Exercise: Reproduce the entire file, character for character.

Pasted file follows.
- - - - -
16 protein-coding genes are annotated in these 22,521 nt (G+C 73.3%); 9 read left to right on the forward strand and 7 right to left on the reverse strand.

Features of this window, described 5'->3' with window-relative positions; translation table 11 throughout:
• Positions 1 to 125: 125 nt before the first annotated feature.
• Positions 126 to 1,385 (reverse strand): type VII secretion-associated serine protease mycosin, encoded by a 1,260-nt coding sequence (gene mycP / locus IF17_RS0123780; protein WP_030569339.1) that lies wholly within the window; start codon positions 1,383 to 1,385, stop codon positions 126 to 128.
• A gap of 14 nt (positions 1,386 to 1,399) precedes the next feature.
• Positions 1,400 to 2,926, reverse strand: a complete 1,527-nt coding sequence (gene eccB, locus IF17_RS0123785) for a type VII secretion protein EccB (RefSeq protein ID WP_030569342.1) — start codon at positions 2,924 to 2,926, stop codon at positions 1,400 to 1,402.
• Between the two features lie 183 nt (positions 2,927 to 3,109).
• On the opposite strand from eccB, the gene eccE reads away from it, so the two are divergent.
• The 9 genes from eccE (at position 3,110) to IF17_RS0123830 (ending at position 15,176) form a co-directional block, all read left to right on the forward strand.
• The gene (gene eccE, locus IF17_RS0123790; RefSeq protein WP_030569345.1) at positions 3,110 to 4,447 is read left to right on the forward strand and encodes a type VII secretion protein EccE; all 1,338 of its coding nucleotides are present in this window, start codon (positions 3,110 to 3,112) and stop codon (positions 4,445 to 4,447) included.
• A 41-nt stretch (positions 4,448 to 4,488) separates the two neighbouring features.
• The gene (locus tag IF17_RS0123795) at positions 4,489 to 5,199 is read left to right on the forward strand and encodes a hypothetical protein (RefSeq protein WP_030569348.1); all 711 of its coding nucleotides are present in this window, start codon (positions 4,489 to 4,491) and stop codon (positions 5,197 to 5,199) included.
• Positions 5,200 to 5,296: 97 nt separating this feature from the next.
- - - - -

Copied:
16 protein-coding genes are annotated in these 22,521 nt (G+C 73.3%); 9 read left to right on the forward strand and 7 right to left on the reverse strand.

Features of this window, described 5'->3' with window-relative positions; translation table 11 throughout:
• Positions 1 to 125: 125 nt before the first annotated feature.
• Positions 126 to 1,385 (reverse strand): type VII secretion-associated serine protease mycosin, encoded by a 1,260-nt coding sequence (gene mycP / locus IF17_RS0123780; protein WP_030569339.1) that lies wholly within the window; start codon positions 1,383 to 1,385, stop codon positions 126 to 128.
• A gap of 14 nt (positions 1,386 to 1,399) precedes the next feature.
• Positions 1,400 to 2,926, reverse strand: a complete 1,527-nt coding sequence (gene eccB, locus IF17_RS0123785) for a type VII secretion protein EccB (RefSeq protein ID WP_030569342.1) — start codon at positions 2,924 to 2,926, stop codon at positions 1,400 to 1,402.
• Between the two features lie 183 nt (positions 2,927 to 3,109).
• On the opposite strand from eccB, the gene eccE reads away from it, so the two are divergent.
• The 9 genes from eccE (at position 3,110) to IF17_RS0123830 (ending at position 15,176) form a co-directional block, all read left to right on the forward strand.
• The gene (gene eccE, locus IF17_RS0123790; RefSeq protein WP_030569345.1) at positions 3,110 to 4,447 is read left to right on the forward strand and encodes a type VII secretion protein EccE; all 1,338 of its coding nucleotides are present in this window, start codon (positions 3,110 to 3,112) and stop codon (positions 4,445 to 4,447) included.
• A 41-nt stretch (positions 4,448 to 4,488) separates the two neighbouring features.
• The gene (locus tag IF17_RS0123795) at positions 4,489 to 5,199 is read left to right on the forward strand and encodes a hypothetical protein (RefSeq protein WP_030569348.1); all 711 of its coding nucleotides are present in this window, start codon (positions 4,489 to 4,491) and stop codon (positions 5,197 to 5,199) included.
• Positions 5,200 to 5,296: 97 nt separating this feature from the next.